One retired B.C. teacher who still does occasional or supply teaching told rabble.ca he won't be going back to work right away, but will wait to see how things play out for a while.

The Vancouver School Board teacher said because he's on what's called a "retired limited list" of teachers, he has the ability to make himself unavailable to work certain days, or he can simply not answer the phone when he is called on for work. 

Because he's on the list of retired occasional teachers, he's usually one of the last to be called. That said, he said B.C. is generally short on teachers, and if he wanted to, he could easily maintain a full-time schedule even with his current position. 

The teacher, who wished to remain anonymous so as not to jeopardize his working relationships, said he's waiting until he can see how things work out in Vancouver schools before he makes the decision to return.

"At this point, I think it's pretty unlikely I'd go back into a class unless it's shown that enough [safety] measures are being taken," he said.....

Pondering

I don't think anyone is against schools reopening. I'm certainly not. What I am against is parents being prevented from choosing online learning for their own children and I'm against leaving class sizes as they are which is far to large to begin with.

When I was in grade school most children were able to walk to school. Elementary schools had about 300 kids and a high school was considered big if it had 750 students. Pushing 1000 was an indication that another school needed to be built. The norm for class size was around 20 to 24 students. More than 24 was considered a large class on the verge of needing to be split. That was with no special needs children at all.

While I agree integrating more special needs students into the classroom is a good idea it was not done for them it was done to reduce costs.

The reopening of schools now is not being done for the sake of the children either. Even though many are better off in school that is not the motivation of the government. The point is to get kids babysit again so their parents can go to work.

kropotkin1951

I keep saying that in BC over the next two to four weeks we are about to find out how prevalent COVID is in our community. Everyone in the school system knows that September is a bad month for colds and flues. All the kids mix their summer germs into one big air pool and they all get exposed to a great cocktail of viruses and flues. If COVID is in the community it will show up in the schools and start infecting the children who will bring it home and infect their family.

I hope our resident COVID skeptic is right and it is no big problem because it appears we are headed down a path that leads to the answer. Personally I think the cat is dead but A24 might be right and it is alive.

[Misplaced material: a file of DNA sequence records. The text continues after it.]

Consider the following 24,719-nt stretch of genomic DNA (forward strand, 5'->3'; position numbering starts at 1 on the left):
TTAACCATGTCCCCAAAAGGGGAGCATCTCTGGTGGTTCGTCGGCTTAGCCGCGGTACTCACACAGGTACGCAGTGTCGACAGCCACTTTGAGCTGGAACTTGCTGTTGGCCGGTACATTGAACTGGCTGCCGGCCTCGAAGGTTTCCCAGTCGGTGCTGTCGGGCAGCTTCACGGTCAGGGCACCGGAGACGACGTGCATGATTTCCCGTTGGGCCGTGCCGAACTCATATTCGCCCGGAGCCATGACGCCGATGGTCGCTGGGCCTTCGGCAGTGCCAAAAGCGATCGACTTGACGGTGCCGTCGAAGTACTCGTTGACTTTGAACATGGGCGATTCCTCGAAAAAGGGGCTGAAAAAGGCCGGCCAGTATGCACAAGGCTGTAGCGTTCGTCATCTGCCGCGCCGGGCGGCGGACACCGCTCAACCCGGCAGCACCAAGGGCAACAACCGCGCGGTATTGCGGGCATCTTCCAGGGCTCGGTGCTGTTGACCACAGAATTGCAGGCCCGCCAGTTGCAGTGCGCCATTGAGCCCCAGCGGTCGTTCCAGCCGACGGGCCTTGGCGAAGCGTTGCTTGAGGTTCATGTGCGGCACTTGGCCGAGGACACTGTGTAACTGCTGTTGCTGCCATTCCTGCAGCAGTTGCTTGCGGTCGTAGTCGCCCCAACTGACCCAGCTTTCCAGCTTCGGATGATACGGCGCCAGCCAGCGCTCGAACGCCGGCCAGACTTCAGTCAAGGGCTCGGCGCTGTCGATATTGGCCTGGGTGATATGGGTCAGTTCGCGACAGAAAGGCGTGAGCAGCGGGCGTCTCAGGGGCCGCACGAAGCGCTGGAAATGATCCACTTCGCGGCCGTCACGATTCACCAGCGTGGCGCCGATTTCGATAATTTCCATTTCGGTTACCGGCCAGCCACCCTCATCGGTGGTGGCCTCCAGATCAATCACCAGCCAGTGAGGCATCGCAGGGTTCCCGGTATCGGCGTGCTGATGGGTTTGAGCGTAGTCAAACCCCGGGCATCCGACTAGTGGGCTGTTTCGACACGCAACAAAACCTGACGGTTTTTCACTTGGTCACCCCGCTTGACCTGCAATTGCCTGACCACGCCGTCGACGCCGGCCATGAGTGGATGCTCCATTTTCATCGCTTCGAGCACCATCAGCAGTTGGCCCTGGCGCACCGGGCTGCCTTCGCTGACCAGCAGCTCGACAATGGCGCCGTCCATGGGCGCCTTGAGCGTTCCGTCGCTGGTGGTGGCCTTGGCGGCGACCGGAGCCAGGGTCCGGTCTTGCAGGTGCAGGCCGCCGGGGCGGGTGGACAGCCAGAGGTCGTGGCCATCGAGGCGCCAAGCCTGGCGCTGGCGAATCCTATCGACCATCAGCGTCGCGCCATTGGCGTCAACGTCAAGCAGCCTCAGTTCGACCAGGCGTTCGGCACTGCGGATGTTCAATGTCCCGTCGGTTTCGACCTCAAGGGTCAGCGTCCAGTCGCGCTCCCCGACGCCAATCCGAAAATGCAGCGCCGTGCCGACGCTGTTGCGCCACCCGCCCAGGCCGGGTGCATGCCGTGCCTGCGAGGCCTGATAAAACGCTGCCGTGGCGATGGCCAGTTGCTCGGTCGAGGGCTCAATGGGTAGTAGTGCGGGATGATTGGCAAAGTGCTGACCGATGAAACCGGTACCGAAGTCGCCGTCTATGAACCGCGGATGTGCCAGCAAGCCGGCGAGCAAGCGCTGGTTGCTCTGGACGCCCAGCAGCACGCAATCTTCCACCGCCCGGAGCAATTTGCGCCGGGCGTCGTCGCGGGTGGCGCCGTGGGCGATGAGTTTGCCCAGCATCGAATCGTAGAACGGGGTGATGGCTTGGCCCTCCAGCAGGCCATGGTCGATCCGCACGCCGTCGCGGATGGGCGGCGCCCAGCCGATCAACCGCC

Aristotleded24

Sweden schooled on its covid response:

Quote:
Sweden's decision to keep schools open during the pandemic resulted in no higher rate of infection among its schoolchildren than in neighbouring Finland, where schools did temporarily close, their public health agencies said in a joint report.

Sweden decided to forego a hard lockdown and keep most schools and businesses open throughout the COVID-19 outbreak, a divisive strategy that set it apart from most of Europe.

Its Public Health Agency has maintained that the negative consequences of a shutdown on the economy and society outweigh the benefits, and says this also applies to schools.

The report, which has not been peer-reviewed, found that during the period of February 24 to June 14, there were 1,124 confirmed cases of COVID-19 among children in Sweden, around 0.05% of the total number of children aged 1-19.

Finland recorded 584 cases in the same period, also equivalent to around 0.05%.

"In conclusion, (the) closure or not of schools had no measurable direct impact on the number of laboratory confirmed cases in school-aged children in Finland or Sweden," the agencies said in the report, published last week.

Of course it's unfortunate for the children who do catch covid, but is all this necessary over a virus that has impacted 0.05% of the population?

Aristotleded24

kropotkin1951 wrote:
I hope our resident COVID skeptic is right and it is no big problem because it appears we are headed down a path that leads to the answer. Personally I think the cat is dead but A24 might be right and it is alive.

Compare Sweden to Finland in the article I posted. Both reported a similar percentage of infection for children. Sweden ripped off the band-aid and are now clearly in a downswing in their numbers. Finland thought they beat the virus, but their cases are trending upwards as of my composing this post. Compare different country trajectories here.